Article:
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18 Jul 2005 : Column 1478W—continued

Work Permit System (Ethnic Minorities)

Harry Cohen: To ask the Secretary of State for the Home Department what assessment he has made of the likely effect of his proposals for changes to the work permit system on ethnic minority businesses in the catering sector in relation to their ability to recruit skilled staff from the Indian sub-continent; and if he will make a statement. [4164]

Mr. McNulty: The Government's plans for changes to the work permits system and for current sector based schemes are outlined in Controlling our borders: making migration work for Britain" the five-year plan for asylum and immigration. The Government are committed to ensuring that UK employers have access to the skills and experience they need in order to maximise the economic benefits to the UK from migration. Skilled migrant workers should be enabled to fill vacancies which cannot be filled from within the UK or EU.

The written ministerial statement on 23 June announced that, following a review of the scheme and in the light of additional labour available from the new EU countries, the current sectors based scheme for the hospitality sector would be ended. The findings of that review have been placed on work permits (UK)'s website. If additional needs are identified in future, small tightly managed quota-based schemes will be established for specific shortage areas for fixed periods.

Biometric Passport Databases

Mr. Oaten: To ask the Secretary of State for the Home Department whether, following the implementation of the International Civil Aviation Organisation biometric standards, immigration staff at
 
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ports and airports will be able to access other countries' biometric passport databases in order to verify the validity of documents presented by passengers. [10072]

Mr. Charles Clarke: In order to realize the benefits of biometrics, Immigration Officers need to be able to access the biometric information stored on the passport's chip and verify that the person presenting the passport is the rightful holder. Immigration Officers will not have access to databases of other countries but it is the intention of the Immigration, Asylum and Nationality Bill that they will have access to the data contained within the passport chip in biometric passports of overseas nationals. The bill also seeks to provide Immigration Officers with the power to ask the holder of the passport to provide biometric information, such as fingerprints, for comparison with data held in the passport chip to ascertain whether the person presenting the passport is the rightful holder of the document.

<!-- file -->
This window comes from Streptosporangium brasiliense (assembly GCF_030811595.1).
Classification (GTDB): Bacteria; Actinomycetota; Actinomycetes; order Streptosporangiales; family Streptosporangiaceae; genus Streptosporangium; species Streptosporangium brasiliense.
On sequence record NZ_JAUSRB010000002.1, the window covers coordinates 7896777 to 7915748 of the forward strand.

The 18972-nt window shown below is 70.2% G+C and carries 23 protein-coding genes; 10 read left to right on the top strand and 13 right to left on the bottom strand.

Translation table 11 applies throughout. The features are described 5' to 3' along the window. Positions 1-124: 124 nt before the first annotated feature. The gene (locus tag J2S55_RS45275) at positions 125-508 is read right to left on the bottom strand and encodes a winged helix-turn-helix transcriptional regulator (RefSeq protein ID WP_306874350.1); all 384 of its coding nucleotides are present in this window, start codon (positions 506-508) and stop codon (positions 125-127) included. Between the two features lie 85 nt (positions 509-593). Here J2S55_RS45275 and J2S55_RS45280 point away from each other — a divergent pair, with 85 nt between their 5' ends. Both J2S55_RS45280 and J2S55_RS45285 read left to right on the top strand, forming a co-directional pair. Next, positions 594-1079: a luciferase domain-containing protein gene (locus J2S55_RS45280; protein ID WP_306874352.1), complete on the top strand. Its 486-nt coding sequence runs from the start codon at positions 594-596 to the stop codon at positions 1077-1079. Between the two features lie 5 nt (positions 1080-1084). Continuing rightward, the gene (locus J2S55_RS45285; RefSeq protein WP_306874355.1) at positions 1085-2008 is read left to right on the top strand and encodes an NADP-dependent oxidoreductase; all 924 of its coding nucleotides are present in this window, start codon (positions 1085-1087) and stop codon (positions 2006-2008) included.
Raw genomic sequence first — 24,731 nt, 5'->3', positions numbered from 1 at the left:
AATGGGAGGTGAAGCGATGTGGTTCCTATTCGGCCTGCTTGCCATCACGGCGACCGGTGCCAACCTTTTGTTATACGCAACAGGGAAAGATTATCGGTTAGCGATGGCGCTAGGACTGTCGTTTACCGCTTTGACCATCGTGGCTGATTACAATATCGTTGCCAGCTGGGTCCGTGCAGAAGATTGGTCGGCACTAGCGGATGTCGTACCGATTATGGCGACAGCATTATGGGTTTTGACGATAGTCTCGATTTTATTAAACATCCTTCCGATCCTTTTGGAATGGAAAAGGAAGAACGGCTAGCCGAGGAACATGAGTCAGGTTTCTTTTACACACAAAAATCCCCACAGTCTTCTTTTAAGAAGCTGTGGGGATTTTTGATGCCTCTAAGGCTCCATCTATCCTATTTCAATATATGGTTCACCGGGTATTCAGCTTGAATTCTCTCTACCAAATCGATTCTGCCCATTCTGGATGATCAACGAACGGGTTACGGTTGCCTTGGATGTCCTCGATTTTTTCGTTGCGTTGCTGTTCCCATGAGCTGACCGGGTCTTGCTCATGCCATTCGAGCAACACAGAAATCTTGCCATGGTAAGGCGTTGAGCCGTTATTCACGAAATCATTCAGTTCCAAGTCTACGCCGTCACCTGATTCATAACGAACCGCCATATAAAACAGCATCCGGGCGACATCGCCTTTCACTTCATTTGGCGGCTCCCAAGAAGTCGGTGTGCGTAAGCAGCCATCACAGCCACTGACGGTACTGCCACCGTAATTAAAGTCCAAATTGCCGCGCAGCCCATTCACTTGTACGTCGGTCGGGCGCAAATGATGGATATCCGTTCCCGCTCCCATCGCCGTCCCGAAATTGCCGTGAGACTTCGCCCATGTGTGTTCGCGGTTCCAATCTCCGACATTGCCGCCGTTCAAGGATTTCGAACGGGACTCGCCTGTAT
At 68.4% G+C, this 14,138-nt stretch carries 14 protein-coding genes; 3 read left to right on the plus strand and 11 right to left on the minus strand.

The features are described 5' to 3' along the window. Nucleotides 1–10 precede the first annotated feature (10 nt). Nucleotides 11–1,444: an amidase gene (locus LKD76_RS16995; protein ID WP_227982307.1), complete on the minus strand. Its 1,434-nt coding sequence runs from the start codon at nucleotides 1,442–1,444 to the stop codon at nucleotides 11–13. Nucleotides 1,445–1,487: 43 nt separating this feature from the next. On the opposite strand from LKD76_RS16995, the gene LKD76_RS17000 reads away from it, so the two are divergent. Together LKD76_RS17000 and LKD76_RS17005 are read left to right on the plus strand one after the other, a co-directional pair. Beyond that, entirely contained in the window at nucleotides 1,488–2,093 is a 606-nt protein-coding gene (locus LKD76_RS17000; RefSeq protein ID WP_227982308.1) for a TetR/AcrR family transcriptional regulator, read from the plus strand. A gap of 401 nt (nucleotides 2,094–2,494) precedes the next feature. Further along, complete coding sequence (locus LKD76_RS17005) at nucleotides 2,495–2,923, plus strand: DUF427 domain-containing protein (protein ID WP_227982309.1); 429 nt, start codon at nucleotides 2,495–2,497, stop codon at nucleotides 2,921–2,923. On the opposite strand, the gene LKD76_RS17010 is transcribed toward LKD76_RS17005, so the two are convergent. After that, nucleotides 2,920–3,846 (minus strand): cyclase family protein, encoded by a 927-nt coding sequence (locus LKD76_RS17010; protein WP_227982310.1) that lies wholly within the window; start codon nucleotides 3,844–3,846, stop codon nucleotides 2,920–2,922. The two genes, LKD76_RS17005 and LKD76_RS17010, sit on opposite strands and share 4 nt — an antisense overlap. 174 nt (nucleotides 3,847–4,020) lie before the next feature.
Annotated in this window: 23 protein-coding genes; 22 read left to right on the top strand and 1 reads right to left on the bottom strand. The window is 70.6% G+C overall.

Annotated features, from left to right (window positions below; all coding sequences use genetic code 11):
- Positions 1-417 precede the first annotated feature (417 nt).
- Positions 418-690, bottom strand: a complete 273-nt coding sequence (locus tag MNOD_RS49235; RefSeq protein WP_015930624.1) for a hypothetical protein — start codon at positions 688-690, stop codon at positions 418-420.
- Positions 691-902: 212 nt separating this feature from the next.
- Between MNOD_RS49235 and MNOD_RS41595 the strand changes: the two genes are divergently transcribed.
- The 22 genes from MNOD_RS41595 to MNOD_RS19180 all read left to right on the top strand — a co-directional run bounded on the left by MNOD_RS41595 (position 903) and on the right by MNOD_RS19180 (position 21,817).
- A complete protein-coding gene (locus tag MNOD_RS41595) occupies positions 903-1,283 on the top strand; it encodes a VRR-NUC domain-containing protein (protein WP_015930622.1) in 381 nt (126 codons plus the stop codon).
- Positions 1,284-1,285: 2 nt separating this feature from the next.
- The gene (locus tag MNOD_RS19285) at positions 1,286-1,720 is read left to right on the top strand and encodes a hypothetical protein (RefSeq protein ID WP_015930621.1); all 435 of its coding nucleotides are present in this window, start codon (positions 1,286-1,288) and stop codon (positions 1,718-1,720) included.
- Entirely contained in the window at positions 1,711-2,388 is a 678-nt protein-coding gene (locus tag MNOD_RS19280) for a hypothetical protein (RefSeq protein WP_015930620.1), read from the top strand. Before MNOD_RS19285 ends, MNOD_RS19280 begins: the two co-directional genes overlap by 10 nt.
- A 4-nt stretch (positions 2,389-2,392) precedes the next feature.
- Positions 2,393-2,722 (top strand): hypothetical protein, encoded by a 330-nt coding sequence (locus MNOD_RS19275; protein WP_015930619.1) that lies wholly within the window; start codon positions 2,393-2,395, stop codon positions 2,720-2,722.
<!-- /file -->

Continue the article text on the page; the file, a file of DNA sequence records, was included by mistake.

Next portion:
Bombings

Mr. Amess: To ask the Secretary of State for the Home Department (1) if he will list the (a) dates and (b) locations of crimes using bombs or other explosive devices that have taken place in England and Wales resulting in death or personal injury in each year since 1976; and if he will list the number of (i) casualties and (ii) convictions that have been secured; [10550]

(2) if he will list the names of organisations and individuals who claimed responsibility for crimes using bombs or other explosive devices that have taken place in England and Wales resulting in death or personal injury for each year since 1976. [10551]

Mr. Charles Clarke: The information requested is not held centrally and could be provided only at disproportionate cost.

Correspondence

Mr. Burns: To ask the Secretary of State for the Home Department pursuant to the answer of 13 June 2005,
 
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Official Report, column 151W, on correspondence, when he will provide a substantive reply to the letter of 28 February from the hon. Member for West Chelmsford. [9098]

Fiona Mactaggart [holding answer 4 July 2005]: Iwrote to the hon. Member on 30 June.

Mr. Burstow: To ask the Secretary of State for the Home Department when he will reply to the letter from the hon. Member for Sutton and Cheam concerning his constituent Mr. Sebastian John D'Souza, dated 18 May, ref D'Souza/180505/Stonecot/by. [4917]

Mr. McNulty: I wrote to the hon. Member on 15 July.

Crime

Mr. Streeter: To ask the Secretary of State for the Home Department what the trends in criminal activity in the East sector of Plymouth are for the last 12 months; and if he will make a statement. [11324]

Hazel Blears [holding answer 11 July 2005]: Statistics are not collected centrally for the East Sector of Plymouth. The latest published information is for the Plymouth Crime and Disorder Reduction Partnership area and covers 2003–04. The statistics cover six key offence groups and give comparisons with 2002–03 and rates per 1,000 population.

The data is available on the Home Office website at:

John Hemming: To ask the Secretary of State for the Home Department how many (a) final warnings and (b) reprimands have been issued under the Crime and Disorder Act 1998 in each year for each (i) classification of crime and (ii) age cohort. [11790]

Hazel Blears: Information from the Home Office Court Proceedings database on the number of persons in each age cohort under the age of 18 who have been issued with a reprimand or final warning since the introduction of the Crime and Disorder Act 1998, by offence type, England and Wales, 1999–2003 is contained in the table.

Statistics for 2004 will be available in the autumn.
Number of juveniles given a reprimand or final warning by offence type and age cohort, England and Wales 1999–2003(48)(5508050049)

1999
2000
Offence type10 to 11 years12 to 14 years15 to 17 years10 to 11 years12 to 14 years15 to 17 years
Violence against the person3653,2234,8763453,1404,767
Sexual offences1325632030229225
Burglary8032,8742,4396302,6432,105
Robbery5824520069277198
Theft and handling stolen goods3,03717,79818,7562,93616,98216,997
Fraud and forgery394141,216263621,066
Criminal damage286930726294945834
Drug offences341,0028,535319476,941
Other indictable offences2940993331394892
Summary offences (excluding motoring)2,14212,03319,9872,15312,57018,482
Total6,80639,18457,9886,54538,48952,507









 
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2001
2002
2003
10 to 11 years12 to 14 years15 to 17 years10 to 11 years12 to 14 years15 to 17 years10 to 11 years12 to 14 years15 to 17 years
Violence against the person4143,3324,9344513,5505,3445304,3726,109
Sexual offences282402502320321715235225
Burglary6142,6182,0655032,1901,8594232,0751,862
Robbery442431983919612744192133